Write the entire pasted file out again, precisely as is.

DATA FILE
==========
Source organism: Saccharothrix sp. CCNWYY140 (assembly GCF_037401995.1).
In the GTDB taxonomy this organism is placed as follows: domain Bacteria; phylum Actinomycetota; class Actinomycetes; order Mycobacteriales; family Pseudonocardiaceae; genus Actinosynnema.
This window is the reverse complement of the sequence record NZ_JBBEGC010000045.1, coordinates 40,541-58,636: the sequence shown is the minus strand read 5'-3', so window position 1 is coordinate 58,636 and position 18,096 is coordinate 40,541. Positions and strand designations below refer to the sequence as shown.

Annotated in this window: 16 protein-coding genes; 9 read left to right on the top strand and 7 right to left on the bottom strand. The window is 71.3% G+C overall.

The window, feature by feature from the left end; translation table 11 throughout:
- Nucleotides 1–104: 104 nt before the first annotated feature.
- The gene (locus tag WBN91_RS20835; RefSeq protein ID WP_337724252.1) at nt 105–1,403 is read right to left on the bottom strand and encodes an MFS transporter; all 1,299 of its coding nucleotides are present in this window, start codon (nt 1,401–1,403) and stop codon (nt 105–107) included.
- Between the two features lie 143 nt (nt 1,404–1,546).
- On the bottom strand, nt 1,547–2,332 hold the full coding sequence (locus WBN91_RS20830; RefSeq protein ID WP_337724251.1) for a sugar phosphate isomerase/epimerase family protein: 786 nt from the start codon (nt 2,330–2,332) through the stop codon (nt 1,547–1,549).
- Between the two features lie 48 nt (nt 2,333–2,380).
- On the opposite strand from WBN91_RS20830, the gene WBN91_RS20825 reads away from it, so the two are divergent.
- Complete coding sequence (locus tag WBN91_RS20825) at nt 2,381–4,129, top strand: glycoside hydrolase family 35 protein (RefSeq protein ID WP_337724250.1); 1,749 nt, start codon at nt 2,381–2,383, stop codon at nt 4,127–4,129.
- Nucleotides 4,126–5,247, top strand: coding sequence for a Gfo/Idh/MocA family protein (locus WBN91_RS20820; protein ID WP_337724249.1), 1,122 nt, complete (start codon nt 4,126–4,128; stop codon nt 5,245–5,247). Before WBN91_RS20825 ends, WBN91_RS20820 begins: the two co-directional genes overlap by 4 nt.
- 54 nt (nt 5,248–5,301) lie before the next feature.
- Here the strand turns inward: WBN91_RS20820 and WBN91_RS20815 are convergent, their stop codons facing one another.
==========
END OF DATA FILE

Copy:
Source organism: Saccharothrix sp. CCNWYY140 (assembly GCF_037401995.1).
In the GTDB taxonomy this organism is placed as follows: domain Bacteria; phylum Actinomycetota; class Actinomycetes; order Mycobacteriales; family Pseudonocardiaceae; genus Actinosynnema.
This window is the reverse complement of the sequence record NZ_JBBEGC010000045.1, coordinates 40,541-58,636: the sequence shown is the minus strand read 5'-3', so window position 1 is coordinate 58,636 and position 18,096 is coordinate 40,541. Positions and strand designations below refer to the sequence as shown.

Annotated in this window: 16 protein-coding genes; 9 read left to right on the top strand and 7 right to left on the bottom strand. The window is 71.3% G+C overall.

The window, feature by feature from the left end; translation table 11 throughout:
- Nucleotides 1–104: 104 nt before the first annotated feature.
- The gene (locus tag WBN91_RS20835; RefSeq protein ID WP_337724252.1) at nt 105–1,403 is read right to left on the bottom strand and encodes an MFS transporter; all 1,299 of its coding nucleotides are present in this window, start codon (nt 1,401–1,403) and stop codon (nt 105–107) included.
- Between the two features lie 143 nt (nt 1,404–1,546).
- On the bottom strand, nt 1,547–2,332 hold the full coding sequence (locus WBN91_RS20830; RefSeq protein ID WP_337724251.1) for a sugar phosphate isomerase/epimerase family protein: 786 nt from the start codon (nt 2,330–2,332) through the stop codon (nt 1,547–1,549).
- Between the two features lie 48 nt (nt 2,333–2,380).
- On the opposite strand from WBN91_RS20830, the gene WBN91_RS20825 reads away from it, so the two are divergent.
- Complete coding sequence (locus tag WBN91_RS20825) at nt 2,381–4,129, top strand: glycoside hydrolase family 35 protein (RefSeq protein ID WP_337724250.1); 1,749 nt, start codon at nt 2,381–2,383, stop codon at nt 4,127–4,129.
- Nucleotides 4,126–5,247, top strand: coding sequence for a Gfo/Idh/MocA family protein (locus WBN91_RS20820; protein ID WP_337724249.1), 1,122 nt, complete (start codon nt 4,126–4,128; stop codon nt 5,245–5,247). Before WBN91_RS20825 ends, WBN91_RS20820 begins: the two co-directional genes overlap by 4 nt.
- 54 nt (nt 5,248–5,301) lie before the next feature.
- Here the strand turns inward: WBN91_RS20820 and WBN91_RS20815 are convergent, their stop codons facing one another.